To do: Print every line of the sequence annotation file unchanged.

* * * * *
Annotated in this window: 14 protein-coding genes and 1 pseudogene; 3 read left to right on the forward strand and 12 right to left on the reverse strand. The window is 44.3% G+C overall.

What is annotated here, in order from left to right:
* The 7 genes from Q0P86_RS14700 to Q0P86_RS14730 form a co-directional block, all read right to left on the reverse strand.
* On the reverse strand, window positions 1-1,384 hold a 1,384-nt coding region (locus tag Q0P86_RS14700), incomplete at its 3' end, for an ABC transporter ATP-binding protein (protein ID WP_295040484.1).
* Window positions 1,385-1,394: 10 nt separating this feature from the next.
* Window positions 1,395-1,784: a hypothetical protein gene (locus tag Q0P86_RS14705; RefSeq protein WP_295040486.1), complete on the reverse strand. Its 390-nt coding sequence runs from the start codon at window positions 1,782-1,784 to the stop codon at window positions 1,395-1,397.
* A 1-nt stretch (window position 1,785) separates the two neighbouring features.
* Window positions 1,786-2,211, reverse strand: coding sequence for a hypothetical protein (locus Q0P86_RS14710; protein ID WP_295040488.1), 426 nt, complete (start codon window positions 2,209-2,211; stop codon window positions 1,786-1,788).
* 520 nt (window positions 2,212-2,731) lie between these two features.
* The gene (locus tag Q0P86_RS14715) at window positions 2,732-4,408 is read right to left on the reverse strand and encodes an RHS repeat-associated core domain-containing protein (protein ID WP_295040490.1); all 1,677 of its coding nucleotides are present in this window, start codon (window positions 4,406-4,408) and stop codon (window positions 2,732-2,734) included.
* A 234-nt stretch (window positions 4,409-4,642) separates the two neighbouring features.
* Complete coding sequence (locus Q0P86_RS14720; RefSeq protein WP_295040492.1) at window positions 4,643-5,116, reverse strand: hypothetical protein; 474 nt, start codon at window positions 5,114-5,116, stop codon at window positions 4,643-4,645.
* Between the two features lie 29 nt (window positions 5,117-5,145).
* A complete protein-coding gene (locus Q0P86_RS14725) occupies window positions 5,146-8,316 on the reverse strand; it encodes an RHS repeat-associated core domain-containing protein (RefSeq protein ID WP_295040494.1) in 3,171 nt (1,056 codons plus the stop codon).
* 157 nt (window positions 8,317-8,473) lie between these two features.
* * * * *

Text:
Annotated in this window: 14 protein-coding genes and 1 pseudogene; 3 read left to right on the forward strand and 12 right to left on the reverse strand. The window is 44.3% G+C overall.

What is annotated here, in order from left to right:
* The 7 genes from Q0P86_RS14700 to Q0P86_RS14730 form a co-directional block, all read right to left on the reverse strand.
* On the reverse strand, window positions 1-1,384 hold a 1,384-nt coding region (locus tag Q0P86_RS14700), incomplete at its 3' end, for an ABC transporter ATP-binding protein (protein ID WP_295040484.1).
* Window positions 1,385-1,394: 10 nt separating this feature from the next.
* Window positions 1,395-1,784: a hypothetical protein gene (locus tag Q0P86_RS14705; RefSeq protein WP_295040486.1), complete on the reverse strand. Its 390-nt coding sequence runs from the start codon at window positions 1,782-1,784 to the stop codon at window positions 1,395-1,397.
* A 1-nt stretch (window position 1,785) separates the two neighbouring features.
* Window positions 1,786-2,211, reverse strand: coding sequence for a hypothetical protein (locus Q0P86_RS14710; protein ID WP_295040488.1), 426 nt, complete (start codon window positions 2,209-2,211; stop codon window positions 1,786-1,788).
* 520 nt (window positions 2,212-2,731) lie between these two features.
* The gene (locus tag Q0P86_RS14715) at window positions 2,732-4,408 is read right to left on the reverse strand and encodes an RHS repeat-associated core domain-containing protein (protein ID WP_295040490.1); all 1,677 of its coding nucleotides are present in this window, start codon (window positions 4,406-4,408) and stop codon (window positions 2,732-2,734) included.
* A 234-nt stretch (window positions 4,409-4,642) separates the two neighbouring features.
* Complete coding sequence (locus Q0P86_RS14720; RefSeq protein WP_295040492.1) at window positions 4,643-5,116, reverse strand: hypothetical protein; 474 nt, start codon at window positions 5,114-5,116, stop codon at window positions 4,643-4,645.
* Between the two features lie 29 nt (window positions 5,117-5,145).
* A complete protein-coding gene (locus Q0P86_RS14725) occupies window positions 5,146-8,316 on the reverse strand; it encodes an RHS repeat-associated core domain-containing protein (RefSeq protein ID WP_295040494.1) in 3,171 nt (1,056 codons plus the stop codon).
* 157 nt (window positions 8,317-8,473) lie between these two features.